- With Mayo Clinic nurse educator
Sheryl M. Ness, R.N.read biographyclose window
Sheryl M. Ness, R.N.Sheryl M. Ness
Sheryl Ness, R.N., O.C.N., is a nurse educator for the Cancer Education Program at Mayo Clinic in Rochester, Minn. She helps inform patients, families and caregivers about services and resources to help them through the cancer journey.
She has a master's degree in nursing from Augsburg College. In addition, she is an assistant professor of oncology at the College of Medicine, Mayo Clinic, and is certified as a specialist in oncology nursing. Sheryl has worked for more than 20 years at Mayo Clinic as an educator. She has a keen interest in the importance of the quality of life and concerns of people living with cancer.
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Yoga helps cancer survivors with overall well-being
By Sheryl M. Ness, R.N.
Every day researchers are learning more about the health benefits of mind-body techniques. Yoga has been in the spotlight showing positive benefits for cancer survivors.
Yoga is an ancient Hindu practice combining meditation, breathing and body postures to relax the mind and body together.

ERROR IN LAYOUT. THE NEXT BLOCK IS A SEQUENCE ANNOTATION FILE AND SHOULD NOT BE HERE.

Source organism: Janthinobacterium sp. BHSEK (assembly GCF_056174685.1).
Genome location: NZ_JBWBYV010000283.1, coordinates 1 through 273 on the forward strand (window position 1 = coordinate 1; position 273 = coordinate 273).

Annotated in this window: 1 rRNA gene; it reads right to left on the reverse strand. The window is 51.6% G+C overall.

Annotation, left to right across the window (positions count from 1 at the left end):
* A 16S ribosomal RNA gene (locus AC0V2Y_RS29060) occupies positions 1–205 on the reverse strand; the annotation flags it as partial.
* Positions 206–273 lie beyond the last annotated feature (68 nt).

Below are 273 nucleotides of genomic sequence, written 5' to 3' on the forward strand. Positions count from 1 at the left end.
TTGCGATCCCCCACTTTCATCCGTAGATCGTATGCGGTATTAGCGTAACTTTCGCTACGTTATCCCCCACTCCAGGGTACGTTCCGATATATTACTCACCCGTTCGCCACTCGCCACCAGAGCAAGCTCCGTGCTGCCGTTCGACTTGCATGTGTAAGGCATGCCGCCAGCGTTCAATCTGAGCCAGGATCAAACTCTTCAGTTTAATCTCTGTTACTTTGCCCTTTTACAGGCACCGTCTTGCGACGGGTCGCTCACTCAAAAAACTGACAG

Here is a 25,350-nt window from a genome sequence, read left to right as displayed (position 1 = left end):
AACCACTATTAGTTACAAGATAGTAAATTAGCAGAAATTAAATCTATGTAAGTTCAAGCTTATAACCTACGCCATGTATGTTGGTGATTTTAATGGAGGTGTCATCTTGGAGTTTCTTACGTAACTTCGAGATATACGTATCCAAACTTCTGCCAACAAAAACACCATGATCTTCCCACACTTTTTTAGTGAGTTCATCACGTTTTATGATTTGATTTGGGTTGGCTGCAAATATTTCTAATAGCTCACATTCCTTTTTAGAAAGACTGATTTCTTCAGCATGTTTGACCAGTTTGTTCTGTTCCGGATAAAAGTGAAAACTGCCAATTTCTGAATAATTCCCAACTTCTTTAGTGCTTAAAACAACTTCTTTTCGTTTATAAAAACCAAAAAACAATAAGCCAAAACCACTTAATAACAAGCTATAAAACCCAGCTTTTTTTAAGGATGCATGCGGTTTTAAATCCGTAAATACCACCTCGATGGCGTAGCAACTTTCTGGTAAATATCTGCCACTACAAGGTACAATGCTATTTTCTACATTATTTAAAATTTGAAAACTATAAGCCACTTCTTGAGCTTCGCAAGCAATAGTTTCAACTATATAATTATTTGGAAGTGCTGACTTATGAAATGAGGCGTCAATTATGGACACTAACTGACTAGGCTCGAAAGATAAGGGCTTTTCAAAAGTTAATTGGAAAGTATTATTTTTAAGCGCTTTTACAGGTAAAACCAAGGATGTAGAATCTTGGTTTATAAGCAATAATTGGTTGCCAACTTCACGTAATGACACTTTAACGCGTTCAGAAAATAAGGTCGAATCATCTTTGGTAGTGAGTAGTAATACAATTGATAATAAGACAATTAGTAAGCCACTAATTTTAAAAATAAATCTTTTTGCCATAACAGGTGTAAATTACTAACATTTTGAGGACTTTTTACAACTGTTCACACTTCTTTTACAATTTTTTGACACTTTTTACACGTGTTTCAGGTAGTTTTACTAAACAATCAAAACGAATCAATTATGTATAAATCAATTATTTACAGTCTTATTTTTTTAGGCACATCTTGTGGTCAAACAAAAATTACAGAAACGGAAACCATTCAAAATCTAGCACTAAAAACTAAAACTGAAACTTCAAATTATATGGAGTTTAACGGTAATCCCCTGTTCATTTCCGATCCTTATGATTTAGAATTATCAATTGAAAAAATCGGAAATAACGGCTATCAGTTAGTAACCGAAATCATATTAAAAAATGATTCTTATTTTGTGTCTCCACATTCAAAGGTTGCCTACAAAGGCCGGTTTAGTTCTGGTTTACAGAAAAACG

There are many different types of yoga. The most common form used for health conditions is Hatha yoga because it has easier movements and a more relaxed pace.
One of the major concerns that cancer survivors may experience long after treatment is over is lack of energy and fatigue. When studied with a group of breast cancer survivors, those who used yoga had a decrease in blood pressure and heart rate, improved energy levels and mood.
Along with decreasing stress levels, other benefits include an increase in muscle strength and flexibility, and improved balance.
Next time you see your health care provider, ask if yoga is a safe option for you. If you have never tried yoga, begin by exploring classes offered in your health care center or community center.
Many times health care centers will offer classes on seated yoga for those people with limited physical mobility. Start slow and find an instructor who will work with your individual needs at first to get you comfortable with the techniques. At the end of a yoga session, you should feel energized, yet calm and relaxed.
At Mayo Clinic Cancer Center, we have resources to help connect you to local classes for yoga. Stop in at the Cancer Education Center in Minnesota, the Patient and Health Education Library in Arizona, the Cancer Education Resource Room in Florida, or check our website (www.mayoclinic.org/cancer-education/) to learn more.
I'd love to hear from those of you who have tried yoga. What did you experience? Share your ideas with those who may be just getting started.blog index